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Travels with Vesalius

Someday I would like to write something about maps or travel in the Medieval or Early Modern time period. I don't have any particular ideas at this point. I know it's a relatively popular subject, but it's one I keep wandering back to in a very casual way.

Studying Vesalius this week reminded me of this. Andreas Vesalius (1514-1564) was born in Brussels, did his undergraduate degree locally at Louvain (now Leuwens), studied medicine at the University of Paris before the war between France and the Holy Roman Empire inconveniently flared up, travelled to Padova, where the best medical university in the West of his day was, and four days later, had his doctorate of medicine in hand and was teaching. He went to Basel (conveniently en route between Padova and Louvain) to supervise the woodcuts for his De Humani Corporis Fabrica. Later, he travelled all over the place as an army surgeon. With the permission of his employer, he eventually made it to the Holy Lands and died in Greece in a shipwreck en route back home. Sure, his journeys don't begin to rival that of consummate travels such as - say - Ibn Battuta - but then travel is not what Vesalius is best known for. But travelling not only makes his life more interesting to read about, but also, at least for me, makes it easier to remember what he did and in what order. I can see it in the geography.


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Jan. 18th, 2003 07:09 pm (UTC)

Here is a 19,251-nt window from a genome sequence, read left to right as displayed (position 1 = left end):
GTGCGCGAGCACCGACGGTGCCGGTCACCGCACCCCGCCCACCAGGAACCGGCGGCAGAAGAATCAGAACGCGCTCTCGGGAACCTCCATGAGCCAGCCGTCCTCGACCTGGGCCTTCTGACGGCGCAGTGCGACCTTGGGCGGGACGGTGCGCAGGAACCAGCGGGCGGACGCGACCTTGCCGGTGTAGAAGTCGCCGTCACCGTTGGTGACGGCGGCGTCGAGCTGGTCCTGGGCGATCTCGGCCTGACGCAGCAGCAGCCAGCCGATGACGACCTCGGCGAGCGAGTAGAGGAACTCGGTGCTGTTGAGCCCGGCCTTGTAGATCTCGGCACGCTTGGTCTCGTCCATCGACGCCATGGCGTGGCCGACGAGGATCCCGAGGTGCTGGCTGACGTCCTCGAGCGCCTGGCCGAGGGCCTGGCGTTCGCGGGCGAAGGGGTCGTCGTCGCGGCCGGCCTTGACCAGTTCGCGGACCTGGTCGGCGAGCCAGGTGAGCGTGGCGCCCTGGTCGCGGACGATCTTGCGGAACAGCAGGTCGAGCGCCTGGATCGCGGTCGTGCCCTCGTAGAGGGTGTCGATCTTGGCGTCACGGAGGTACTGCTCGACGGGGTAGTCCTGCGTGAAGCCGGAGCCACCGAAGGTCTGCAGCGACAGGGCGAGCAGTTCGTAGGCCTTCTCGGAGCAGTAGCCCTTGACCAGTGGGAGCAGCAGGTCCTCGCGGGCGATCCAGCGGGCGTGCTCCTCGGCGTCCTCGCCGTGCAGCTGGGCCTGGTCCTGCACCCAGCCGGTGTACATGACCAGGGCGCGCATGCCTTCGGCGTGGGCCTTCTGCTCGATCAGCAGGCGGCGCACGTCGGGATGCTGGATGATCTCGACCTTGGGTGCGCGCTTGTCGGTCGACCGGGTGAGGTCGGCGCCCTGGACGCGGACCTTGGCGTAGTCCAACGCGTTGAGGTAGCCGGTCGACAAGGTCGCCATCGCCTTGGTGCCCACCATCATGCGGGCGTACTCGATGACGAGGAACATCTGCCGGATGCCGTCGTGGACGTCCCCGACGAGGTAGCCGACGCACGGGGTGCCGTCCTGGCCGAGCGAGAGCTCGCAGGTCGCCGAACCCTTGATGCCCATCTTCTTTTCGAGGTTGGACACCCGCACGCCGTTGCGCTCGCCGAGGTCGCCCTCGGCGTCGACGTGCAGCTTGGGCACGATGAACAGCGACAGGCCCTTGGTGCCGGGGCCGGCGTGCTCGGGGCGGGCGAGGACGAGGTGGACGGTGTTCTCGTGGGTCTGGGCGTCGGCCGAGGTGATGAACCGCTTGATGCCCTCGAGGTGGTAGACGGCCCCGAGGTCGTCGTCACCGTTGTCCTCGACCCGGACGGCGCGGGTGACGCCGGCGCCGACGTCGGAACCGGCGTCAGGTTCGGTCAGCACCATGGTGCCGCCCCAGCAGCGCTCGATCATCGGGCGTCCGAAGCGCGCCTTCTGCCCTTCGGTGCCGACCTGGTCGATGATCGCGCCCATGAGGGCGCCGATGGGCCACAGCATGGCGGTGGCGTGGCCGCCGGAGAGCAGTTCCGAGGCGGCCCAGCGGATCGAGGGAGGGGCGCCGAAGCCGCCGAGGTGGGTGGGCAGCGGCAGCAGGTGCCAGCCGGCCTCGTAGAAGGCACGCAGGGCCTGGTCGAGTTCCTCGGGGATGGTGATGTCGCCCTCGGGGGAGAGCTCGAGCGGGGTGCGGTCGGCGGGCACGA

Map stuff
One of my friends is doing her thesis on maps in the earliest days of the print era: she's always bubbling over with her map-related thoughts, because she has to spend so much of her time up to her neck in map info, and her burbling is always terribly interesting. "Look at the way the cities are oriented on this map: all the views are the views you would see from the water. The cartographer went down the coast, probably never went inland..." "Look at all the gallows pictured here on this map-- they were considered positive, by the way. They meant, 'this place under the rule of law'...." Very fun.

As for Vesalius: I've never really heard much about his life before, and didn't realize he was so well traveled. Being an art historian, I think of him mainly in terms of the gorgeous gorgeous pictures in De Humani Corporis Fabrica. I have a jpg of one of the woodcuts on my computer, a depiction of the skeleton. The skeleton is shown in a lovely, mournful position, twisted slightly around the center line of the picture, rather than simply straight-on as a modern anatomy text would picture it.

My favorite pic, which I haven't scanned but desperatey hope to, is one showing the musculature. Instead of simply showing a human body's muscle structure, it shows a figure with most of its muscle layer conveniently displayed to the viewer, and the skin that would cover that muscle layer drooped to the sides, hanging here and there, wiggling a bit in a quiet breeze. The figure holds the attributes of a saint who was martyred by being flayed, a saint whose name escapes me at the moment...
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